Cato Networks introduces an SD-WAN service which merges networking and security, while Viptela and Riverbed roll out managed SD-WAN announcements.
In what has become almost commonplace for SDN news in the past few months, announcements this week were all about software-defined WAN. Cato Networks launched a cloud-based, secure SD-WAN service; Viptela and Tokyo-based NTTPC Communications Inc. announce a managed SD-WAN service; and systems integrator Teneo said it would use Riverbed Technology’s SteelConnect appliance to underpin its managed SD-WAN.
Cato Networks, an Israeli-based service provider, has beefed up its SD-WAN service with security tools it contends will allow customers to eliminate branch firewalls, web filters, VPNs and other security add-ons.
Cato’s Secure and Optimized SD-WAN service is based in the vendor’s cloud product, Cato Cloud, which uses dedicated links across multiple points of presence to ensure packet delivery.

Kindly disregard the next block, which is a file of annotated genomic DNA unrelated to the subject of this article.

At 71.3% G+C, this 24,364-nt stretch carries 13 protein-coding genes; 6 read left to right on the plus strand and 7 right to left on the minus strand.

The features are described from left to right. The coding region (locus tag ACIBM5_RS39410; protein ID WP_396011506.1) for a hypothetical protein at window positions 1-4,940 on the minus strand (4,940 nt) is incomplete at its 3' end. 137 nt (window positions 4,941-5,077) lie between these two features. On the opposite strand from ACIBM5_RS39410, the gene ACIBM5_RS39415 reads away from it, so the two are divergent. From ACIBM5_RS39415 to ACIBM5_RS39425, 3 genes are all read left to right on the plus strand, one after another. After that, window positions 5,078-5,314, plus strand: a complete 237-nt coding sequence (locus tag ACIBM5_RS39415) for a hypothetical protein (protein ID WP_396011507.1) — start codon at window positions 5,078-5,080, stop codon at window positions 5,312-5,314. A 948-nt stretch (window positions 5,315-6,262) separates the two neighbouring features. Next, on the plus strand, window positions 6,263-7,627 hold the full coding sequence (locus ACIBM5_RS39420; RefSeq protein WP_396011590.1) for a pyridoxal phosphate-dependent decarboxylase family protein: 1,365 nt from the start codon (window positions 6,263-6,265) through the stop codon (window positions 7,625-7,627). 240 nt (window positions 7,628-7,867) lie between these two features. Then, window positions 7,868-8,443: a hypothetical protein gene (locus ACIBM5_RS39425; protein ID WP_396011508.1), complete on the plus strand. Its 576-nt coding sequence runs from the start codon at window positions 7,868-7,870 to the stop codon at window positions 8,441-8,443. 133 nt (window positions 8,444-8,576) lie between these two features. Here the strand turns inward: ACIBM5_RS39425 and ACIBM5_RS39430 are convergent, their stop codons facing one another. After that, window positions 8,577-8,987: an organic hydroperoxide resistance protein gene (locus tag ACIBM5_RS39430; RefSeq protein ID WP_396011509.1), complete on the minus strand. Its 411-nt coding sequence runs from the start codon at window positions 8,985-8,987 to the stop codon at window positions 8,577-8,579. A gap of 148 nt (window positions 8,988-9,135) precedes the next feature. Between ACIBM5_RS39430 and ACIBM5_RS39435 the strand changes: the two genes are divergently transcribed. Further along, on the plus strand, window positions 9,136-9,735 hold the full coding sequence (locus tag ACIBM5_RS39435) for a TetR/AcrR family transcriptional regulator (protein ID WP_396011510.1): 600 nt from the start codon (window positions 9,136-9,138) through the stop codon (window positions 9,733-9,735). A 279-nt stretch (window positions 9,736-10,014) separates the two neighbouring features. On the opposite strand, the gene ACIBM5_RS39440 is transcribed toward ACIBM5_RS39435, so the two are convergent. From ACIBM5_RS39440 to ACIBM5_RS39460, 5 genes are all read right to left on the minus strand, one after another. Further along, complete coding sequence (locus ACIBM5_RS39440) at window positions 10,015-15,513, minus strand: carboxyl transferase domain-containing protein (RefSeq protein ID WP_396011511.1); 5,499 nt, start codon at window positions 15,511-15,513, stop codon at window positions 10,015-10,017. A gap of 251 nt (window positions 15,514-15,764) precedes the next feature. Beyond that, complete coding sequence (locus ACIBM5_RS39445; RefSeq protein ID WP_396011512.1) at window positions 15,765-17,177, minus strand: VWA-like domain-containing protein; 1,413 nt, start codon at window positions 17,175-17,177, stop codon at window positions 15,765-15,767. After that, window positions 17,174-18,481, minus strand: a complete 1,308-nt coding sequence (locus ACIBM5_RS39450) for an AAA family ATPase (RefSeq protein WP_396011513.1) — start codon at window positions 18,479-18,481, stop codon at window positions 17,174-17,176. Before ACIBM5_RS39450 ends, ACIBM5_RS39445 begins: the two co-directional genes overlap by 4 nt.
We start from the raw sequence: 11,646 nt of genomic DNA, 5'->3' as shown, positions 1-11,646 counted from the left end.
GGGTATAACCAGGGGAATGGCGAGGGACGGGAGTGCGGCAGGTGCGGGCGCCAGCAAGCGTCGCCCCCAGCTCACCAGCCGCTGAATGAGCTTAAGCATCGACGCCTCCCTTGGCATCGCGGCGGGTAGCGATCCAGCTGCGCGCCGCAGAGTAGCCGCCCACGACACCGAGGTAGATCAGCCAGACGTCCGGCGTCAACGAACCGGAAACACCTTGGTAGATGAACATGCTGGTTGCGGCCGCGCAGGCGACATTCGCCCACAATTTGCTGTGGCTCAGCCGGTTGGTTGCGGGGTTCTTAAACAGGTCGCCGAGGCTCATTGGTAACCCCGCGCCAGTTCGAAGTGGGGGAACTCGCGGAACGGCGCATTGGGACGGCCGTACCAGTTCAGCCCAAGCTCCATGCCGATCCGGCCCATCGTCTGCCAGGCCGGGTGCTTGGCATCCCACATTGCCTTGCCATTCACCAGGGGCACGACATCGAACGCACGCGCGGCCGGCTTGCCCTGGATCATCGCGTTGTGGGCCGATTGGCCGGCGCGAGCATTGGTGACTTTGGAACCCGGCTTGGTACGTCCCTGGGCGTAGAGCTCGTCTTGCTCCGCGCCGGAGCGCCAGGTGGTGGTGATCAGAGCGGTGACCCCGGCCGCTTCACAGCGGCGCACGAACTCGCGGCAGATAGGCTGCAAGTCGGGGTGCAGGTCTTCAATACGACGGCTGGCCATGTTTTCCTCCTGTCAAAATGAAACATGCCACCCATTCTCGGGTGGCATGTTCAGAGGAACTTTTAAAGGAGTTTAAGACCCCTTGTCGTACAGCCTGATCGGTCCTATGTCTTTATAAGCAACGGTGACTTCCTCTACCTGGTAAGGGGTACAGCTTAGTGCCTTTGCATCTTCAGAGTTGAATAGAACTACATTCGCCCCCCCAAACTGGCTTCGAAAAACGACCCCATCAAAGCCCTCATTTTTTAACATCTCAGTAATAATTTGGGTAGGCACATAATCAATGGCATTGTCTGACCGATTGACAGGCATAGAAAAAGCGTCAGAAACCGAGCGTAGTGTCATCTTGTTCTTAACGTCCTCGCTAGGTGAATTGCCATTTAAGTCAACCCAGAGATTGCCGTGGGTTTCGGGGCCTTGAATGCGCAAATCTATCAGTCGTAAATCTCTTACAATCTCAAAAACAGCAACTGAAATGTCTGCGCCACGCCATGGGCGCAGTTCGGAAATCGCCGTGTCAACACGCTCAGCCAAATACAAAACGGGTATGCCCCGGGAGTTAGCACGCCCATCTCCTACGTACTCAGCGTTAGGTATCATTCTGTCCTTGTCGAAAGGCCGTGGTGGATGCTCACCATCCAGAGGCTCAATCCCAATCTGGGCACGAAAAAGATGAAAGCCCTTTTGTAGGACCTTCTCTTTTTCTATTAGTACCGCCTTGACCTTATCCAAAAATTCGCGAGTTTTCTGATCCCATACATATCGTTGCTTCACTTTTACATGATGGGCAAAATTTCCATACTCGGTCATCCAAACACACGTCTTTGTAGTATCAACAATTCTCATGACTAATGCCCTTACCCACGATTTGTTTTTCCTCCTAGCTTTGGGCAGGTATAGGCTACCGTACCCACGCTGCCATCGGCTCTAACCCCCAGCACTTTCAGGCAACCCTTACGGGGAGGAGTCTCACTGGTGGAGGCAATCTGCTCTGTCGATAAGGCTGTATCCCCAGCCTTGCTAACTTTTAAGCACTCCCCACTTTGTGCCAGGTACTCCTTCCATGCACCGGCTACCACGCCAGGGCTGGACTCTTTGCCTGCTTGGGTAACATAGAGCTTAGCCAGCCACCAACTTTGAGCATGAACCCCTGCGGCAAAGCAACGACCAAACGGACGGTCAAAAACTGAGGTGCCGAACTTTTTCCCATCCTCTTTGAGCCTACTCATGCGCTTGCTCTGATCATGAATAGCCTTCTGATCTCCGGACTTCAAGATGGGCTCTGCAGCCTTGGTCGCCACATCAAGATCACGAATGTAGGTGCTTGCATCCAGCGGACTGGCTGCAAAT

“Current enterprise networks are built upon 25-year-old networking and security technologies,” said Shlomo Kramer, Cato Networks’ CEO and co-founder, in a statement. “This aging architecture is incompatible with the cloud-centric and mobile-first modern enterprise. Over the next 10 years, organizations of all sizes will need to re-architect their WANs to provide secure networking capabilities across the business, anytime and anywhere. This challenge requires a new architecture, not merely point solutions like existing SD-WAN products.”
The SD-WAN service uses security capabilities embedded in the network fabric to control direct internet access, enforce security policies and thus eliminate the need for additional security appliances, Cato said. All devices and clients are authenticated by Cato before they can connect to the network. Cato said a single stack enforces policies across both users and data.